Body changes to expect during pregnancy
Some wonderful, some annoying, all natural
Expecting mothers face a lot of changes, including some they may not anticipate. Great hair, chalk cravings, the appearance of a dark line on the skin—all can be part of the deal. Don’t panic yet though: Even the weird stuff is completely natural and will likely return to normal after the birth (yes, unfortunately, that killer hair too). Not every pregnant woman experiences every symptom, but here’s a top 10 of strange things to watch out for.
1. Sensitivity to smell
Find a friend’s perfume or a coworker’s lunch overwhelming? Blame it on your changing hormones, which can impact the olfactory system, or sense of smell. During the first trimester, many pregnant women become extremely sensitive to certain odors, says Mary Love, a nurse midwife with Texas Children’s Pavilion for Women in Houston, who recalls having a strong aversion to her husband’s deodorant during pregnancy. “I remember being in the grocery store and sniffing every deodorant, trying to find one that would be OK,” she shares. (At the same time, you may also start craving odd scents.)
2. Loose bones
To prepare for pregnancy, your body releases a hormone called relaxin. As the name suggests, it relaxes things, like blood vessels, to help them tolerate the boost in blood volume; the uterus, to help prevent preterm labor; and ligaments in the hips and pelvis, to let the baby through. The hitch is that relaxin can affect other joints as well, leading to joint and back pain. A maternity belt, designed to support the belly and take pressure off your hips and back, may help, says Dr. Lisa Leone, an ob-gyn at Axia: Main Line Women’s Healthcare in
Bryn Mawr, Pennsylvania. For side sleepers, try putting a pillow between your legs to support lax hips. (Another unusual result: Relaxin may cause your teeth to shift, because it also works on periodontal ligaments.)
3. Baby brain
Forgetfulness is very common during pregnancy, Leone says. While the research is mixed, one study review found that general brain function and memory were significantly worse in women who were pregnant versus those who were not. It could be due to hormonal changes, stress and anxiety, or poor-quality sleep, Leone says. Prioritizing stress management and sleep can help. Other than that, just make a lot of notes—and know that your absentmindedness will likely be forgiven.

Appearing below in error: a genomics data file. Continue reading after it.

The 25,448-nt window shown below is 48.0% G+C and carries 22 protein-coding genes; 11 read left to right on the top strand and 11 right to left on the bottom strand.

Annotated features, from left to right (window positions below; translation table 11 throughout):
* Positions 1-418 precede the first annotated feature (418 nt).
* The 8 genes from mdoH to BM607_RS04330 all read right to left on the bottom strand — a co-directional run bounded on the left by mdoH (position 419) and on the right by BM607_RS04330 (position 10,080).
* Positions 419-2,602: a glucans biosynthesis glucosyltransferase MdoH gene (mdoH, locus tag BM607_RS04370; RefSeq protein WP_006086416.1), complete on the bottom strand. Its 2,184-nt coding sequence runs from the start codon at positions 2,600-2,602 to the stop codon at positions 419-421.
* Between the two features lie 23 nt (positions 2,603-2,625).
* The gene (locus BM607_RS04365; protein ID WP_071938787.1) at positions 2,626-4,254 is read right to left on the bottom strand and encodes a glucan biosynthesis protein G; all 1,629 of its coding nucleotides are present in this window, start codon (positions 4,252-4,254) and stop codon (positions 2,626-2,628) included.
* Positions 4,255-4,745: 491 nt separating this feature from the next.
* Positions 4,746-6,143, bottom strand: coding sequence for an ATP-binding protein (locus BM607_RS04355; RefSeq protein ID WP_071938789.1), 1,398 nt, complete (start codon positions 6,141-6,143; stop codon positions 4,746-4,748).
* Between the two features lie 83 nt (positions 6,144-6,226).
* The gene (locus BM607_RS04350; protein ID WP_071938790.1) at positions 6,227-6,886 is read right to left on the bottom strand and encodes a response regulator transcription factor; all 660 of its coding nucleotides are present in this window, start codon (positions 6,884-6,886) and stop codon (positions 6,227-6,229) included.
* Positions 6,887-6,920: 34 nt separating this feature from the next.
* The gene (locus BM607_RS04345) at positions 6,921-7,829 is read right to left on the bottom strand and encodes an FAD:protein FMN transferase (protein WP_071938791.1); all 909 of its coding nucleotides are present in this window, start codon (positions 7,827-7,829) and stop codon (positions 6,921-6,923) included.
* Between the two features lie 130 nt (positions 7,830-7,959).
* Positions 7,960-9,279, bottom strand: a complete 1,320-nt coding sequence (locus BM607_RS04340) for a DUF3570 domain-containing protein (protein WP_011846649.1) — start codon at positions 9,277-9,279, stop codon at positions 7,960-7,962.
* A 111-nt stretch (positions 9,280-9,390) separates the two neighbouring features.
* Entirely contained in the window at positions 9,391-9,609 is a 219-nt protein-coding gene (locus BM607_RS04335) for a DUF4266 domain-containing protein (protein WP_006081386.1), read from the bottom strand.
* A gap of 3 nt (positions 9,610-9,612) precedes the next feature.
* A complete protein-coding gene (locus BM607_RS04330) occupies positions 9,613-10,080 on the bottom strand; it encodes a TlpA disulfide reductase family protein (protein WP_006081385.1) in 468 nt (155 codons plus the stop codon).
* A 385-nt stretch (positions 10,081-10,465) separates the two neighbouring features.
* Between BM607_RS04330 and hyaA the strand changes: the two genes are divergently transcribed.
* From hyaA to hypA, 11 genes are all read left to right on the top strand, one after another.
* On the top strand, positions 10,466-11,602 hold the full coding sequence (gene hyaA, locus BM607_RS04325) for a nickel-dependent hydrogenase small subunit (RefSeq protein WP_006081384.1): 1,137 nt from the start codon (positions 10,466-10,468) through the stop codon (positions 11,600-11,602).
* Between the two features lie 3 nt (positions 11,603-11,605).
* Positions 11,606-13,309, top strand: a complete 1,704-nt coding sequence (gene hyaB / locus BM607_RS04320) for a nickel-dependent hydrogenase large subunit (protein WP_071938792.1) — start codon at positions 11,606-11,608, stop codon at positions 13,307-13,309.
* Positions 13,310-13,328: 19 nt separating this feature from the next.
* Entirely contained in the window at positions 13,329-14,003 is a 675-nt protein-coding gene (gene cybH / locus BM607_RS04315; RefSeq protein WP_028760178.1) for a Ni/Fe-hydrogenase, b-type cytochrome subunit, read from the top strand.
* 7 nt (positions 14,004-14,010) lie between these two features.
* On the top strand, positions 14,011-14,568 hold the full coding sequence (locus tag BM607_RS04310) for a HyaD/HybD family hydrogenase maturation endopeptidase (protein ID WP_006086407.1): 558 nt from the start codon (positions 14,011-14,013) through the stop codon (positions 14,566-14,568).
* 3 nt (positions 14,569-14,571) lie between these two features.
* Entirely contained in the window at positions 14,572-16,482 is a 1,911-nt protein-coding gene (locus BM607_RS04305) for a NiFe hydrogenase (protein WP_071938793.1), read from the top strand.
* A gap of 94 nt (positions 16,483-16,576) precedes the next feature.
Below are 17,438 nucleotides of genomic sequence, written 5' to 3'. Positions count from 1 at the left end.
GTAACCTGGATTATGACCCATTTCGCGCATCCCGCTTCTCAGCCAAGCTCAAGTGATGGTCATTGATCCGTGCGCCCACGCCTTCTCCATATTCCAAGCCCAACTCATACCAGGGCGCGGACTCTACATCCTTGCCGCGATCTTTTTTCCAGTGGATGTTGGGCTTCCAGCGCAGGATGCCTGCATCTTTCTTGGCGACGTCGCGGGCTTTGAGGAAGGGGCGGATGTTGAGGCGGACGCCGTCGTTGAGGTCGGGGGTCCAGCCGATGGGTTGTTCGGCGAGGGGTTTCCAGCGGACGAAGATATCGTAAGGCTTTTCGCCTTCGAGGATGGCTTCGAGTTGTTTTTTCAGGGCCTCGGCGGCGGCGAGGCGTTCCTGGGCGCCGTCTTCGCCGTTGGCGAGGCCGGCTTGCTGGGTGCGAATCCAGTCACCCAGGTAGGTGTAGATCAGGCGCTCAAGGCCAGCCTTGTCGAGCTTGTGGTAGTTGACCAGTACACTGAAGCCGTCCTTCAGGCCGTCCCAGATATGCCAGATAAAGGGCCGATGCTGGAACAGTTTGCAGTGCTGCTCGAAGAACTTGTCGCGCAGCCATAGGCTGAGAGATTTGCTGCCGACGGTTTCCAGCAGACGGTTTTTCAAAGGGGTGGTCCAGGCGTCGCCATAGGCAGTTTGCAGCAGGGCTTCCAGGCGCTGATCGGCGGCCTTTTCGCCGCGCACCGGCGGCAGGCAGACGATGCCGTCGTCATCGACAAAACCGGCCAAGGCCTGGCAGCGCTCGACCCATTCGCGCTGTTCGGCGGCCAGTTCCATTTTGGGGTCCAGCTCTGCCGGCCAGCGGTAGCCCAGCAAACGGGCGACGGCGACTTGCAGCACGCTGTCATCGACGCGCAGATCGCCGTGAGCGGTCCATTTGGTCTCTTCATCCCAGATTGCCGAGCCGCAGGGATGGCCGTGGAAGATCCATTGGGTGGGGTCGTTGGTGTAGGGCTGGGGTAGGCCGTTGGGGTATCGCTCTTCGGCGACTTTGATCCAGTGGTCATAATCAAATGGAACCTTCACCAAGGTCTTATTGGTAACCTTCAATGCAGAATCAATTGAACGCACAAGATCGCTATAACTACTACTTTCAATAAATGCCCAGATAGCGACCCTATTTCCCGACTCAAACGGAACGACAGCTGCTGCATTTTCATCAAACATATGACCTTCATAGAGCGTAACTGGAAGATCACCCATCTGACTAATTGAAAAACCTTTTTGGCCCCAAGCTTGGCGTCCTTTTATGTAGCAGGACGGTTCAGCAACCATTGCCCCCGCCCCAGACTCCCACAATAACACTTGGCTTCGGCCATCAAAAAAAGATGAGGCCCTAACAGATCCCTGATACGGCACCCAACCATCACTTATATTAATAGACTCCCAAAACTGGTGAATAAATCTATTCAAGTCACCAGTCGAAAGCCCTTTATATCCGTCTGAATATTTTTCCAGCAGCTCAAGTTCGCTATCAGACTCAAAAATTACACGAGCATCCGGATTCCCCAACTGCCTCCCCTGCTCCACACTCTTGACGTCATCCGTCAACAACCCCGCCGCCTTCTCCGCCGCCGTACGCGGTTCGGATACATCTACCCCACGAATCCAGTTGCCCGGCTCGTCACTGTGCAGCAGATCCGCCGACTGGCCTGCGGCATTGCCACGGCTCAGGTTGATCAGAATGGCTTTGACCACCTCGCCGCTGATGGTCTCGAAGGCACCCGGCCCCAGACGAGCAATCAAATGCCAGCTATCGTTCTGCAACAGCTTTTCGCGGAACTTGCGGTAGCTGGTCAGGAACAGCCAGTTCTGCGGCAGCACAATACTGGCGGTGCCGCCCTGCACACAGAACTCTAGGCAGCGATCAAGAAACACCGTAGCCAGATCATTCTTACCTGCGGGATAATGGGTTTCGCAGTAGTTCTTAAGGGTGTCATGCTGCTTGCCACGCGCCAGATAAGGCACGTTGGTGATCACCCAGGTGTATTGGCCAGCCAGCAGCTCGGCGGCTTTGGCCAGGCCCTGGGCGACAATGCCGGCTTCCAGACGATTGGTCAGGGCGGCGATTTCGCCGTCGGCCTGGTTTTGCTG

4. Luxurious locks
This is one change that many women actually like: a nice full head of hair. Typically, your body undergoes a continuous cycle of cell death and new growth. “You normally lose some hair and keep growing some,” Love says. “But in pregnancy, your body tends to shut down the shedding phase. You go 10 months and lose hardly any hair.” The added nutrition from prenatal vitamins may aid hair growth too, Leone says. Enjoy it while it lasts. All that additional hair falls out one to five months after birth.
5. Blue vagina
The vagina is extremely vascular, says Love. And because the body’s blood volume increases so much during pregnancy (by about 50%, Love says), the greater supply may cause your vagina to appear bluish. You may also notice some swelling or bulging veins. Don’t worry—your vagina will return to normal after birth.
6. Warmer body temperature
An increased blood flow and metabolism can raise your baseline body temperature, making you a lot warmer than usual. “You have this inborn heater inside you,” Leone says. “The placenta, the baby—all this extra energy is being burned.” Good news for some: Women who tend to be cold normally may not have that problem during pregnancy, Leone says.
7. Chalk cravings
Most women know that pregnancy can affect appetite and induce food cravings, some of which can be truly weird. In fact, according to the American Pregnancy Association, some pregnant women develop a condition called pica, which triggers an urge to eat such items as laundry starch, clay or chalk. The cause is unknown, but some speculate there may be a connection to iron deficiency. If this happens to you, don’t eat it! Call your doctor for guidance.
8. Bigger feet
Around month five, you may notice your feet getting bigger. Blame that pesky relaxin, which can loosen ligaments in your feet, causing the foot bones to spread. And with the extra weight pushing down, the feet can flatten out as well. The swelling from fluid retention doesn’t help either. Your feet may shrink back to normal after the birth, Leone says. In the meantime, if you can, treat yourself to new shoes in bigger sizes. Flip-flops and Uggs tend to work well, Leone says.
9. Dark line down the stomach
During pregnancy, your body produces more melanin, the pigment that gives color to skin. It can darken your nipples and may cause a faint dark line to appear down the center of your abdomen, Leone says. The line is called the linea nigra. It was always there, but before, you couldn’t see it because it was likely the same color as the surrounding skin. After the baby is born, the line should start to fade, says Leone.
10. Stuffy nose
Increasing hormones and blood volume can trigger the mucous membranes in your nose to swell and dry out, reports the Mayo Clinic. This can lead to a runny or stuffy nose, or occasional nosebleeds. Try saline drops or saline rinse. And stay hydrated.